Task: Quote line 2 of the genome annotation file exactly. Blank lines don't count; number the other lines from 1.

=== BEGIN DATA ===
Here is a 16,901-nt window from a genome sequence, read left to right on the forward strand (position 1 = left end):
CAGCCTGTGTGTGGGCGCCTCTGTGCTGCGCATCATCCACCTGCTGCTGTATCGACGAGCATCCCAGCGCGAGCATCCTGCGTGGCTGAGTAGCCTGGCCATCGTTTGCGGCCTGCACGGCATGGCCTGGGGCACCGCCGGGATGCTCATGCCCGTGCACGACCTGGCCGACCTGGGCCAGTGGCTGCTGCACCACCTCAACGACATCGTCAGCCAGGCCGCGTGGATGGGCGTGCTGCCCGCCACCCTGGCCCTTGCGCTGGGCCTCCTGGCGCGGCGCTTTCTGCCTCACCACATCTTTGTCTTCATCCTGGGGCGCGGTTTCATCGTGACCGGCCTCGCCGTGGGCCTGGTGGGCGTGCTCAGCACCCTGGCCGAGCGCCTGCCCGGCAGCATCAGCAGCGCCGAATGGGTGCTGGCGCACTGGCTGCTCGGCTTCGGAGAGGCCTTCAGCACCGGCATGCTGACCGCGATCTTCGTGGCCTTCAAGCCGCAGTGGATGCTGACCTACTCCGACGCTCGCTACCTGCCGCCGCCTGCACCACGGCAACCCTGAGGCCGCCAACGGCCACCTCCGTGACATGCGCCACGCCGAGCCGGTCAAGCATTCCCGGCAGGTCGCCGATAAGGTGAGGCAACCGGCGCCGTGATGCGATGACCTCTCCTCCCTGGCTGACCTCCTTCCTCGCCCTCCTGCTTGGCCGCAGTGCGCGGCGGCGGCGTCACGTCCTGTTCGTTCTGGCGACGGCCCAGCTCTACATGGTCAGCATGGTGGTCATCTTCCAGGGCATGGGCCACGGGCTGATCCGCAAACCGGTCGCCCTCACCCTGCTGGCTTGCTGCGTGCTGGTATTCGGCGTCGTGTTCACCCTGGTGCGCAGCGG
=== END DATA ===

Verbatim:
CAGCCTGTGTGTGGGCGCCTCTGTGCTGCGCATCATCCACCTGCTGCTGTATCGACGAGCATCCCAGCGCGAGCATCCTGCGTGGCTGAGTAGCCTGGCCATCGTTTGCGGCCTGCACGGCATGGCCTGGGGCACCGCCGGGATGCTCATGCCCGTGCACGACCTGGCCGACCTGGGCCAGTGGCTGCTGCACCACCTCAACGACATCGTCAGCCAGGCCGCGTGGATGGGCGTGCTGCCCGCCACCCTGGCCCTTGCGCTGGGCCTCCTGGCGCGGCGCTTTCTGCCTCACCACATCTTTGTCTTCATCCTGGGGCGCGGTTTCATCGTGACCGGCCTCGCCGTGGGCCTGGTGGGCGTGCTCAGCACCCTGGCCGAGCGCCTGCCCGGCAGCATCAGCAGCGCCGAATGGGTGCTGGCGCACTGGCTGCTCGGCTTCGGAGAGGCCTTCAGCACCGGCATGCTGACCGCGATCTTCGTGGCCTTCAAGCCGCAGTGGATGCTGACCTACTCCGACGCTCGCTACCTGCCGCCGCCTGCACCACGGCAACCCTGAGGCCGCCAACGGCCACCTCCGTGACATGCGCCACGCCGAGCCGGTCAAGCATTCCCGGCAGGTCGCCGATAAGGTGAGGCAACCGGCGCCGTGATGCGATGACCTCTCCTCCCTGGCTGACCTCCTTCCTCGCCCTCCTGCTTGGCCGCAGTGCGCGGCGGCGGCGTCACGTCCTGTTCGTTCTGGCGACGGCCCAGCTCTACATGGTCAGCATGGTGGTCATCTTCCAGGGCATGGGCCACGGGCTGATCCGCAAACCGGTCGCCCTCACCCTGCTGGCTTGCTGCGTGCTGGTATTCGGCGTCGTGTTCACCCTGGTGCGCAGCGG